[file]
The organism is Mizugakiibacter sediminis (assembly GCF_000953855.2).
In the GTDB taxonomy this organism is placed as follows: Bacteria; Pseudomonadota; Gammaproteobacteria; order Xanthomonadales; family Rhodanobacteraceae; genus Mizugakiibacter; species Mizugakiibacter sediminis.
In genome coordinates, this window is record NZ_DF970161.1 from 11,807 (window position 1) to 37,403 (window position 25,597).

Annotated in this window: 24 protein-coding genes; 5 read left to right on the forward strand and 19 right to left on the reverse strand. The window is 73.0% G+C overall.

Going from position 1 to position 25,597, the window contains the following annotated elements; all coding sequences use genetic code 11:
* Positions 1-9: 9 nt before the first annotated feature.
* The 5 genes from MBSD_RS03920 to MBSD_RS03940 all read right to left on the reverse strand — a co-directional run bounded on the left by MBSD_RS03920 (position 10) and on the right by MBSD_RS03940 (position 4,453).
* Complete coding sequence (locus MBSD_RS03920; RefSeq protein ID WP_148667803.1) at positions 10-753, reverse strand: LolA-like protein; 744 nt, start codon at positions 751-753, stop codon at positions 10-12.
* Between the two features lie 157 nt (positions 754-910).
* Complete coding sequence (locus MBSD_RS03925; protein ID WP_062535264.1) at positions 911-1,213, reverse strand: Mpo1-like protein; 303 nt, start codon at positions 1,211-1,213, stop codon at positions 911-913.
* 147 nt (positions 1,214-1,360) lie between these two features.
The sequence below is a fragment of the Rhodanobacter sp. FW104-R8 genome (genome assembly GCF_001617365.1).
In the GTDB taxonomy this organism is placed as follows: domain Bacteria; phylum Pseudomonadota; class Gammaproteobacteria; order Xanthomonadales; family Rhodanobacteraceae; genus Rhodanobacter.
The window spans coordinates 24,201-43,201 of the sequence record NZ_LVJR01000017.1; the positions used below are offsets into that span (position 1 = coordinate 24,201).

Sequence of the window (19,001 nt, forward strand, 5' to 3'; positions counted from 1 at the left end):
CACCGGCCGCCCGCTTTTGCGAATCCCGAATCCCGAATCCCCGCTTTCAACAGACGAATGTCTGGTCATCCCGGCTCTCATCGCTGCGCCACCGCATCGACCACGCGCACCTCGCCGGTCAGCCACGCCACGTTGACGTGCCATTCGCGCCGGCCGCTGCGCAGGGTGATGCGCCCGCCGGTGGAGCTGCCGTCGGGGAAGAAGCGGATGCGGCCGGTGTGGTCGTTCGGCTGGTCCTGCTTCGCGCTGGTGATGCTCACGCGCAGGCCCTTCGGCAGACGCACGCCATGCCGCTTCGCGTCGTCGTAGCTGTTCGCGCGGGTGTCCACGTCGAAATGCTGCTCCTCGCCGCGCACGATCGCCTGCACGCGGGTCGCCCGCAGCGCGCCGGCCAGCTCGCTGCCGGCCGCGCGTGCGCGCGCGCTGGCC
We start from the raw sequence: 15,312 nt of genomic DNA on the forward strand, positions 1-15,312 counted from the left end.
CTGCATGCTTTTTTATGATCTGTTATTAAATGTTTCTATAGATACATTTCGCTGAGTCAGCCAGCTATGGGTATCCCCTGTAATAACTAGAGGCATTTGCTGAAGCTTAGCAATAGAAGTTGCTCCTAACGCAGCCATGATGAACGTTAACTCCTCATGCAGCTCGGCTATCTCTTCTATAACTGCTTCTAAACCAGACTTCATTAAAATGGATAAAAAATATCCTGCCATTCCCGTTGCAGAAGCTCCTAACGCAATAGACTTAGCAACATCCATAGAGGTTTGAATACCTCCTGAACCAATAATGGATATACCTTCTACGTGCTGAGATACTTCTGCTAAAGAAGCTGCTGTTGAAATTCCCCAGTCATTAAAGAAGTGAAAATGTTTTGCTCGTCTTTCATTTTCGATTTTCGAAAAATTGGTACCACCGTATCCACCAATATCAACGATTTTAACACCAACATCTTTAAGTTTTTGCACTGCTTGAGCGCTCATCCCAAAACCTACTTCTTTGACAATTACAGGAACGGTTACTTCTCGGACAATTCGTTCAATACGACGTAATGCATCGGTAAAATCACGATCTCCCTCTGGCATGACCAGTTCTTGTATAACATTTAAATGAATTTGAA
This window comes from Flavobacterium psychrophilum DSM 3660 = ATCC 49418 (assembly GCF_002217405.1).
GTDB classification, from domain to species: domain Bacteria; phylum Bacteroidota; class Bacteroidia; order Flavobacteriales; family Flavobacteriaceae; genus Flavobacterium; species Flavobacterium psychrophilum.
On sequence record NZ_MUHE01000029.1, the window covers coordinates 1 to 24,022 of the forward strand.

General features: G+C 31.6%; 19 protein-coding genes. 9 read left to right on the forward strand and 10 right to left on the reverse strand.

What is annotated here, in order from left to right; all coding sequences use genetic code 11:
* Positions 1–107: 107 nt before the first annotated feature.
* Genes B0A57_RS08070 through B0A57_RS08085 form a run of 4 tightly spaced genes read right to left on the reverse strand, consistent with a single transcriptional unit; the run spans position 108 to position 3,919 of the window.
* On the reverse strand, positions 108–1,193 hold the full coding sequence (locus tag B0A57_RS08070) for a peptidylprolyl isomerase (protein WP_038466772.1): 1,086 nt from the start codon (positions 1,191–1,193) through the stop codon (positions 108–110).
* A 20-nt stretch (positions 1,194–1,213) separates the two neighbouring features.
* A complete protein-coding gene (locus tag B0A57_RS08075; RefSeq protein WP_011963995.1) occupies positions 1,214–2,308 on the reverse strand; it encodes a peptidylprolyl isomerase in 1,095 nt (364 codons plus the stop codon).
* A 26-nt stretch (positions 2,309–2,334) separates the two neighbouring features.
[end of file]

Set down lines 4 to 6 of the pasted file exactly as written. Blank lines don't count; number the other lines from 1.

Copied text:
Annotated in this window: 24 protein-coding genes; 5 read left to right on the forward strand and 19 right to left on the reverse strand. The window is 73.0% G+C overall.

Going from position 1 to position 25,597, the window contains the following annotated elements; all coding sequences use genetic code 11:
* Positions 1-9: 9 nt before the first annotated feature.